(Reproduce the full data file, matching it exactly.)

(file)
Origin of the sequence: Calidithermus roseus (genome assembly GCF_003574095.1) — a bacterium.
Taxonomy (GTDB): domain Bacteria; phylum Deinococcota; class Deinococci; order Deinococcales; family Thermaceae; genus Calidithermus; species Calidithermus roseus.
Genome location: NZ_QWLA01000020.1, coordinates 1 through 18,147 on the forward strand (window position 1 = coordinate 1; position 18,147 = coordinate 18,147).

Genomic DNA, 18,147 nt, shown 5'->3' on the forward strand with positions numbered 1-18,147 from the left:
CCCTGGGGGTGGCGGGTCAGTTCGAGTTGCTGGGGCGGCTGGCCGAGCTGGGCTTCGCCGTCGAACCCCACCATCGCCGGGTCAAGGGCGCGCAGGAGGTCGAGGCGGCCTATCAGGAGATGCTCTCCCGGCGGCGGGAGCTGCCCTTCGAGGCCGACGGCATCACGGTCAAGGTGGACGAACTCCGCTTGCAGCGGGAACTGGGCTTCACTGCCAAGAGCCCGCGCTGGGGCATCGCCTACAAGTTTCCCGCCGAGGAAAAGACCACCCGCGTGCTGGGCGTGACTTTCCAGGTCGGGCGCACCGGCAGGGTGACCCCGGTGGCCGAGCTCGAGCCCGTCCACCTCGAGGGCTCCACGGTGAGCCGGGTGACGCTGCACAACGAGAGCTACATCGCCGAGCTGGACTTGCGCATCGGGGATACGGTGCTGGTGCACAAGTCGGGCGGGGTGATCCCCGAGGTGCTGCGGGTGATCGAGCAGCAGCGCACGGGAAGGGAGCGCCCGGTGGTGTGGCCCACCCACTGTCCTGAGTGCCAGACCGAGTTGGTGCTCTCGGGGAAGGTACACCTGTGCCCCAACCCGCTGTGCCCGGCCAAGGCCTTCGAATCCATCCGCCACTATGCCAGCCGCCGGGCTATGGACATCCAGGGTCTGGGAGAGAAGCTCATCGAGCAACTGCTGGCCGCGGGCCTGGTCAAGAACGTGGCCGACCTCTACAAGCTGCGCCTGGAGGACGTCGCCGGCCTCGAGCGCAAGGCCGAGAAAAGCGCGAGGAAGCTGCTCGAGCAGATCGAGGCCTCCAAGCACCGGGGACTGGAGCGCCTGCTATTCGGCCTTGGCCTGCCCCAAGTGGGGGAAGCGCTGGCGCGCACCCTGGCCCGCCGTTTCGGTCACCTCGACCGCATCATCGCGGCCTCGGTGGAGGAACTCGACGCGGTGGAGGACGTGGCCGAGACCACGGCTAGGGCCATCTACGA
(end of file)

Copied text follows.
Origin of the sequence: Calidithermus roseus (genome assembly GCF_003574095.1) — a bacterium.
Taxonomy (GTDB): domain Bacteria; phylum Deinococcota; class Deinococci; order Deinococcales; family Thermaceae; genus Calidithermus; species Calidithermus roseus.
Genome location: NZ_QWLA01000020.1, coordinates 1 through 18,147 on the forward strand (window position 1 = coordinate 1; position 18,147 = coordinate 18,147).

Genomic DNA, 18,147 nt, shown 5'->3' on the forward strand with positions numbered 1-18,147 from the left:
CCCTGGGGGTGGCGGGTCAGTTCGAGTTGCTGGGGCGGCTGGCCGAGCTGGGCTTCGCCGTCGAACCCCACCATCGCCGGGTCAAGGGCGCGCAGGAGGTCGAGGCGGCCTATCAGGAGATGCTCTCCCGGCGGCGGGAGCTGCCCTTCGAGGCCGACGGCATCACGGTCAAGGTGGACGAACTCCGCTTGCAGCGGGAACTGGGCTTCACTGCCAAGAGCCCGCGCTGGGGCATCGCCTACAAGTTTCCCGCCGAGGAAAAGACCACCCGCGTGCTGGGCGTGACTTTCCAGGTCGGGCGCACCGGCAGGGTGACCCCGGTGGCCGAGCTCGAGCCCGTCCACCTCGAGGGCTCCACGGTGAGCCGGGTGACGCTGCACAACGAGAGCTACATCGCCGAGCTGGACTTGCGCATCGGGGATACGGTGCTGGTGCACAAGTCGGGCGGGGTGATCCCCGAGGTGCTGCGGGTGATCGAGCAGCAGCGCACGGGAAGGGAGCGCCCGGTGGTGTGGCCCACCCACTGTCCTGAGTGCCAGACCGAGTTGGTGCTCTCGGGGAAGGTACACCTGTGCCCCAACCCGCTGTGCCCGGCCAAGGCCTTCGAATCCATCCGCCACTATGCCAGCCGCCGGGCTATGGACATCCAGGGTCTGGGAGAGAAGCTCATCGAGCAACTGCTGGCCGCGGGCCTGGTCAAGAACGTGGCCGACCTCTACAAGCTGCGCCTGGAGGACGTCGCCGGCCTCGAGCGCAAGGCCGAGAAAAGCGCGAGGAAGCTGCTCGAGCAGATCGAGGCCTCCAAGCACCGGGGACTGGAGCGCCTGCTATTCGGCCTTGGCCTGCCCCAAGTGGGGGAAGCGCTGGCGCGCACCCTGGCCCGCCGTTTCGGTCACCTCGACCGCATCATCGCGGCCTCGGTGGAGGAACTCGACGCGGTGGAGGACGTGGCCGAGACCACGGCTAGGGCCATCTACGA